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New York Audio Show Report 2014
New York Audio Show Report 2014
Bringin' it to Brooklyn 
Show Coverage By Rick Becker

Part 4

At the other end of the Brighton Beach room, on silent display at the moment, was this visually stunning combination of Acoustic Arts monoblock in chrome and anodized silver and a Legacy Aeris speaker in an equally stunning candy apple red finish over what looked like a burl veneer. My only previous exposure to this highly acclaimed speaker with its dual air motion tweeter and open baffle midrange was a rig that was experiencing disastrous problems with the wiring. I hope someday I get to hear it when everything is going right, as I expect it was in this room with the Acoustic Arts gear from Germany. Perhaps you were so lucky.

 

It was after 7pm, but I was able to stick my head into the Naim room to grab a photo of the $240,000 preamp/power amp system that was debuting in New York. Large floor standing Focal speakers were the recipient of the signal, but unfortunately, the rig was in standby, sleeping for the night. Perhaps Iíll meet them again at TAVES?

 

I was lucky enough to bump into Louis Manno of the Audio History Library and Museum for the second time today. He wanted to tell me more about the display case full of historical audio artifacts I had seen upon arriving at the show. The door to the registration area was locked, but Louis guided me down the hall, around the corner, through the Menís Room and into the foyer where his display stood. He plugged it in so I could take some photos and gave me his one minute pitch as to why the Museum, currently housed in New Jersey, should be brought to New York City. The City, he argues, has one million school children. Lower Manhattan has five schools that specifically train sound engineers. Within a 50 mile radius there are 50 universities, colleges, trade schools, music conservatoriesóall related to music and its reproduction in some way. And then there are the visitors to New York that number in the millions each year.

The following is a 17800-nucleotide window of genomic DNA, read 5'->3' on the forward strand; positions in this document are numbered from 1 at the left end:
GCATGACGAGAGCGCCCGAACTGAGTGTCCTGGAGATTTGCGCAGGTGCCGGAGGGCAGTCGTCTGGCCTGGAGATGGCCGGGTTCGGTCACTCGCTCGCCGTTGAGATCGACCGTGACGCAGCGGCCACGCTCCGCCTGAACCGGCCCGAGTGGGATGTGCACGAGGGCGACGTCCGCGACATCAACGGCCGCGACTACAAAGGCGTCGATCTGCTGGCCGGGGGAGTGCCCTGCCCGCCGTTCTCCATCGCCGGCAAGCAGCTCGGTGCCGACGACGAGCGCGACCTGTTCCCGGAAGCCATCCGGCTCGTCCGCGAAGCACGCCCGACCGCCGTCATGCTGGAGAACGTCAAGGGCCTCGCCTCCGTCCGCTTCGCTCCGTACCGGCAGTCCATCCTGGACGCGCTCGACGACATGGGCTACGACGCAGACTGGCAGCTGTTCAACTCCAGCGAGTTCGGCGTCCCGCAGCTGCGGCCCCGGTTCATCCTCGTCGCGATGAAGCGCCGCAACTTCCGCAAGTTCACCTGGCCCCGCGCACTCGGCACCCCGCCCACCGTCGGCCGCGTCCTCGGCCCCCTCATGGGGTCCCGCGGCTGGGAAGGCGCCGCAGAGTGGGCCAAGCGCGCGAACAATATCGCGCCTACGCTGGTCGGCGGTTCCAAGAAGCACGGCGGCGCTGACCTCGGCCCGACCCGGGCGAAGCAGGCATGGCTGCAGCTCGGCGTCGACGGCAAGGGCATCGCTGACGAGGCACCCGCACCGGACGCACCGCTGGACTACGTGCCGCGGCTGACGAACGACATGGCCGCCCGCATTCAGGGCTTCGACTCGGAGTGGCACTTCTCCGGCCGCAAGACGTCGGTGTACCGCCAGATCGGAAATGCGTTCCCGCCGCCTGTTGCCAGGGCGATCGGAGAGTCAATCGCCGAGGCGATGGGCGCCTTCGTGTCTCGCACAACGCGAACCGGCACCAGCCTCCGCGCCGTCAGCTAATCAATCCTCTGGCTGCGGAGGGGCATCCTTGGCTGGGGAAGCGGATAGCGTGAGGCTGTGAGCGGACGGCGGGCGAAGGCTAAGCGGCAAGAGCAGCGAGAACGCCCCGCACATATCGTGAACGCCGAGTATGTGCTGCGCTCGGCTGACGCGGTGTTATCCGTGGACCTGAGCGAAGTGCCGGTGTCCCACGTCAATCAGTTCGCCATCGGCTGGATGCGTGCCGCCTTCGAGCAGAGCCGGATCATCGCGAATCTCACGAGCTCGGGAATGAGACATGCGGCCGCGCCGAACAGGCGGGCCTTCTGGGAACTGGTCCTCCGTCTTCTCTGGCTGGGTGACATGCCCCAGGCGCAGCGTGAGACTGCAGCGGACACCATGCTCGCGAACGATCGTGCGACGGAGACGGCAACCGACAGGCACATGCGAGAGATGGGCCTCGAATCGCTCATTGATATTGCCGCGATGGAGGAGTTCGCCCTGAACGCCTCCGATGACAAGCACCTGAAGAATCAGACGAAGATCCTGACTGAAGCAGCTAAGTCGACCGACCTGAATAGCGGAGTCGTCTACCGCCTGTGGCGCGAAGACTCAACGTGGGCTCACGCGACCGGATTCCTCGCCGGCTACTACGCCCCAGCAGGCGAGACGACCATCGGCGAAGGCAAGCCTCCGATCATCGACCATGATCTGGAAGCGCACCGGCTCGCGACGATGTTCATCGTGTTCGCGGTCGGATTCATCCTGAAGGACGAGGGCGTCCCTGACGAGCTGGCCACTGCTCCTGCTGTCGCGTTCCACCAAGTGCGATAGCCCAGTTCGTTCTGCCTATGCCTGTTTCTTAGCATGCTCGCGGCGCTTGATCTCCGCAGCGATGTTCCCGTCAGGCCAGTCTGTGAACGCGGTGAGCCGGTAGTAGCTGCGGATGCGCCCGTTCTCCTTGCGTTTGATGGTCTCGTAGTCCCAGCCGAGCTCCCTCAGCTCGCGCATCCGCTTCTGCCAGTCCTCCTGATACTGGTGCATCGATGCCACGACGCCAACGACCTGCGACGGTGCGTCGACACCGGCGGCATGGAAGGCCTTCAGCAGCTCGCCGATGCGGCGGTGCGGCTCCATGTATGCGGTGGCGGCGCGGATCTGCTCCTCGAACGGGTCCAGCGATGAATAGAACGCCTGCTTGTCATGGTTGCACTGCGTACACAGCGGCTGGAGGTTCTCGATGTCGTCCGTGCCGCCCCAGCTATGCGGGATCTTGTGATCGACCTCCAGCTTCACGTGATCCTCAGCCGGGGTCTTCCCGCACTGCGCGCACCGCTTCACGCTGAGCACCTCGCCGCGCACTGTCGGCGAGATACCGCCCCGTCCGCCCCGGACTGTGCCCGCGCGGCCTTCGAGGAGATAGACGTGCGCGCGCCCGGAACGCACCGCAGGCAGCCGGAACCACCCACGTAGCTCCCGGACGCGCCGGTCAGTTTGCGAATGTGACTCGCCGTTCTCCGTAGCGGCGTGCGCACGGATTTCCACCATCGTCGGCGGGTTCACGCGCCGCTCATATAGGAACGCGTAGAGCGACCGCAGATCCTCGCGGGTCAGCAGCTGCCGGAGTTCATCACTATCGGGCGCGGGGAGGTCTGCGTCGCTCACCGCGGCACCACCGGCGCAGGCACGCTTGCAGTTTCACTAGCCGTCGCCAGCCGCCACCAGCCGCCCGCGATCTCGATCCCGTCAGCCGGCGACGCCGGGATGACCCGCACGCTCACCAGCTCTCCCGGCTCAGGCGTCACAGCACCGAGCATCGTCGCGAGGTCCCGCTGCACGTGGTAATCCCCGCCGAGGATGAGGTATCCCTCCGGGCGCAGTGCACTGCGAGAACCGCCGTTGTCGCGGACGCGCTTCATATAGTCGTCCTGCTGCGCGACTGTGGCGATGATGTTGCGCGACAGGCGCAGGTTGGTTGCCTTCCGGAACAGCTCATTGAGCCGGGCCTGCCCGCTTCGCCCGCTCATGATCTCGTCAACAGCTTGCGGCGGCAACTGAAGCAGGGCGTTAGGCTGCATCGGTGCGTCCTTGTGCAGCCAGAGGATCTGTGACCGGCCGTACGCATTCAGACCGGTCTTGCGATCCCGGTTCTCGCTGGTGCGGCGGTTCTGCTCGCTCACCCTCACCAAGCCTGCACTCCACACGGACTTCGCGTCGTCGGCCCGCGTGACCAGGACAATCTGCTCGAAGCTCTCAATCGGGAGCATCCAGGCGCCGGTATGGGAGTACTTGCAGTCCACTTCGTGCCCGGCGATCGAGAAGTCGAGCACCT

Turning my attention to the display, Louis also pointed out the mechanical amplifier first used in 1900 that was used in the early telephones. Both the receiver you held up to your ear and the horn mounted in a box, into which you spoke, contained one of these. The rest of the telephone, as Louis said, is furniture. I remember talking through one of these while sitting on my grandmotherís lap when I was a very small boy. We were on a party line, shared with several neighbors, who could unscrupulously listen in if they wanted. Now, the government and the internet have taken over that role. Next to the mechanical amplifier was a Bang & Olufsen ICE amplifier. A century separates the development of these two. The first vacuum tube amplifier patented for use in a long distance telephone was developed by Austrian physicist Robert Von Lieben and manufactured in Berlin in 1912. There was also a steel 78rpm record manufactured during WW II and an early Ortofon cartridge with the letters ESL etched on the top. Even more interesting was an intricate electrostatic horn driver developed by Josef Merhaut. And this was just a sampling of what the museum holds.

I wandered into the Madison Fielding room with its speakers disguised as planters with flowers, driven by a Parasound amplifier. Later, in the hall, I met the host, Art Powers Jr. Steven R. Rochlin's photo of their display in his photo section was posted earlier, and I believe Steve has even reviewed these speakers.